Everything, like very, very well positioned job like with salary, good salary with in company cars and everything like, but they didn't feel a hundred percent fulfilled from that. Like I wanted not only to be the manager, but to, to be the, the strategist, to be the guy that is like developing the whole thing and see how the impact is coming after.
After you created your own thing. That's why. Maybe I was always trying to combine my like full-time job with my some, some types of site project . And in 2013 was the biggest aha moment when I was selected together with another 30 people from Bulgaria to go to an MBA program in the States. And I said that this will be the milestone, which shows me that I need to quit and that after I.
After I came back from the States in 2014, the beginning, then I, I quit and then I tried to expand with, with and with my, my brand. Okay. What, which a MBA program was this and where was it at? It was like not the regular MBA program. It was a program called Summer Entrepreneurship Program, which was targeting the.
Bulgar students, and as you can imagine, I was not a student over there, but then applied for another master degree here in Sehi in one private university just to have the statement that I am a student. So together with this statement, I covered all that. Exams and essays and toil and whatever, like many, many different stages was the, the, the whole competition.
And then finally we had this five week, five week staying in New York, Boston, and San Francisco at Palo Alto, where we had like this, It was amazing, mate. It was like one. Really one time is one . It was once you have this in your wife, it's life changing. Like Yeah. In my eyes because we, we had the, the chance to meet founders and executives of, uh, like, you name it, Dropbox, Google, and it bs a university.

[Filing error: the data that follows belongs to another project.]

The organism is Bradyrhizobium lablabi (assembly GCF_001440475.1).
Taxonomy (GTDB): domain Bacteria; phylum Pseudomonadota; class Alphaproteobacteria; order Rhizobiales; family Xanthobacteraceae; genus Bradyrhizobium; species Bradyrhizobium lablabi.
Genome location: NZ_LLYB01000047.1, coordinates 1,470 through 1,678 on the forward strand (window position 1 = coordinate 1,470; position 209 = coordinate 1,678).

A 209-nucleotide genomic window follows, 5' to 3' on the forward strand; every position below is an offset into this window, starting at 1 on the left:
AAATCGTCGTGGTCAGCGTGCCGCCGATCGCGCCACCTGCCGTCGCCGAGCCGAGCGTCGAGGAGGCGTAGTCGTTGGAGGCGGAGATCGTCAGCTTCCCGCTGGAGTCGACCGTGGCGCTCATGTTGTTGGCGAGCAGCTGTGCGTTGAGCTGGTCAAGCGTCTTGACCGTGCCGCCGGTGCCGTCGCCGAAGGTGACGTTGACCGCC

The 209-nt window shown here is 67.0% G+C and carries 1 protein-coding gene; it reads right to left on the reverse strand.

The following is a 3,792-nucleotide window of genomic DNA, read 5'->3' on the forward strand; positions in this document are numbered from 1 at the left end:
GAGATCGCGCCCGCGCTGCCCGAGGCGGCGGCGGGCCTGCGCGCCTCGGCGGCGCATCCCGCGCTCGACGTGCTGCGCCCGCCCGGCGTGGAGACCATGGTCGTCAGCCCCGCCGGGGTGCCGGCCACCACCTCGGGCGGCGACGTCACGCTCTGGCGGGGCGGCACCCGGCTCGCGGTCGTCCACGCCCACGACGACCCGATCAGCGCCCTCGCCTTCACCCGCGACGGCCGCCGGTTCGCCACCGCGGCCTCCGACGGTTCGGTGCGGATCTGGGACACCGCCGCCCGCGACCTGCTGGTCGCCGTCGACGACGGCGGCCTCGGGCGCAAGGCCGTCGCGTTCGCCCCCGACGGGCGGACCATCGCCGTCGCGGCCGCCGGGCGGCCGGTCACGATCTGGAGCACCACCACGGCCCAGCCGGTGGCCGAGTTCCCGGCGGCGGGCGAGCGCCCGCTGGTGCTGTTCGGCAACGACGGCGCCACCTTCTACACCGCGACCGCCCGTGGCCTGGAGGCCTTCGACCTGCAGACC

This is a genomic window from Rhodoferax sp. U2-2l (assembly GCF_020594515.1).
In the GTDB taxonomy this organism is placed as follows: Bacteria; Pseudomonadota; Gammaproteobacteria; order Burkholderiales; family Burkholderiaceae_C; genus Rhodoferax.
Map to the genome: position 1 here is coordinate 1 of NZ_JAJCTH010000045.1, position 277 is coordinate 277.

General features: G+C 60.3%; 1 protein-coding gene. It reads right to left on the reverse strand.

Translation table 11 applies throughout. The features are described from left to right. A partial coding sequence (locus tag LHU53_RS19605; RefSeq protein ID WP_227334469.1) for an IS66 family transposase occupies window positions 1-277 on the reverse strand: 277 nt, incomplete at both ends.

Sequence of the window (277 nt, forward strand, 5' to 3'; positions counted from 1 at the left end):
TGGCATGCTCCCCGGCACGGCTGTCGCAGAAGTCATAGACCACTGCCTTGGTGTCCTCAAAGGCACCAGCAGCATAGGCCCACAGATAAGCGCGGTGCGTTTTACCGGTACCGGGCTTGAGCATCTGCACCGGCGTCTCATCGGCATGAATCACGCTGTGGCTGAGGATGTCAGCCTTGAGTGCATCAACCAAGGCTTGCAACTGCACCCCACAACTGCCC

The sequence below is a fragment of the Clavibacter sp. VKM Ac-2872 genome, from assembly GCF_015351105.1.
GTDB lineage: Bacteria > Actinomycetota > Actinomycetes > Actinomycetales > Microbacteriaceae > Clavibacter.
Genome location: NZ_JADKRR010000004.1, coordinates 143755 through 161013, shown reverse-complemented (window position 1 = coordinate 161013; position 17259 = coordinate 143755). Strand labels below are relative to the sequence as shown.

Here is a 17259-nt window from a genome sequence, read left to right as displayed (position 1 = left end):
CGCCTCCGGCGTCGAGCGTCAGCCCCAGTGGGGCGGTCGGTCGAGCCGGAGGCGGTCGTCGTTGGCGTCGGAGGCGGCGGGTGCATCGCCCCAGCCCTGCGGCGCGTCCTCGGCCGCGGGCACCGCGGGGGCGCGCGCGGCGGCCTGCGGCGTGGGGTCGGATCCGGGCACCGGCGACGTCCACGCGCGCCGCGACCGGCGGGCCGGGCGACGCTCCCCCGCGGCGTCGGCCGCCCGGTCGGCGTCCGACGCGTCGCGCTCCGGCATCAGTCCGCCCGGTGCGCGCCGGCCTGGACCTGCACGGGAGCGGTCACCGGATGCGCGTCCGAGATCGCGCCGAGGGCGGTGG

Like we had our, our studies, which is number one university for entrepreneurship in, in the state still. And the idea there, Those 30 people to divide themselves into six teams of five people each, and for the five weeks to develop on a to developers the team, then to develop the idea inside the team, and then the whole business model and visibility analysis and financial analysis, everything.
And then at the end, from week five to present it in front of a real VC partners in Palo. Which is like the first touch, my first touch with, with investors and venture capital at all. So it was mind blowing really. Then I saw Tela for first time. It was the, the, the car, the Tesla car was just invented like in 2012, and then in 2013 I already was riding next to my investor.
So it was, it was really mind, mind blowing event. And after I came back, actually over there, I met my co-founder. And after we, we came back to Bulgaria, I gathered them together and then we started this scale. Okay. Was a square form, Was the idea form during this program, was that the idea that you and your teammates came up with or was it a separate idea afterwards?
No, it was like, first we created the team and then we created the idea and. Interesting thing is that we were not together in the same team. I mean, during our studies in the states with okay, my co-founders. But the good thing over there is that we were living together in like in either in a hotel or in executive MBA places.
And during this thing together, I could feel that these guys are like my, my type of blood. And then I decided after we came back to Bulgaria that I will call. Who was like one of the two co-founders. Then we sat together with him and we, we said, Okay, let's invite an Elena too, which is like another super girl, which, uh, and three of us, we started like thinking, okay.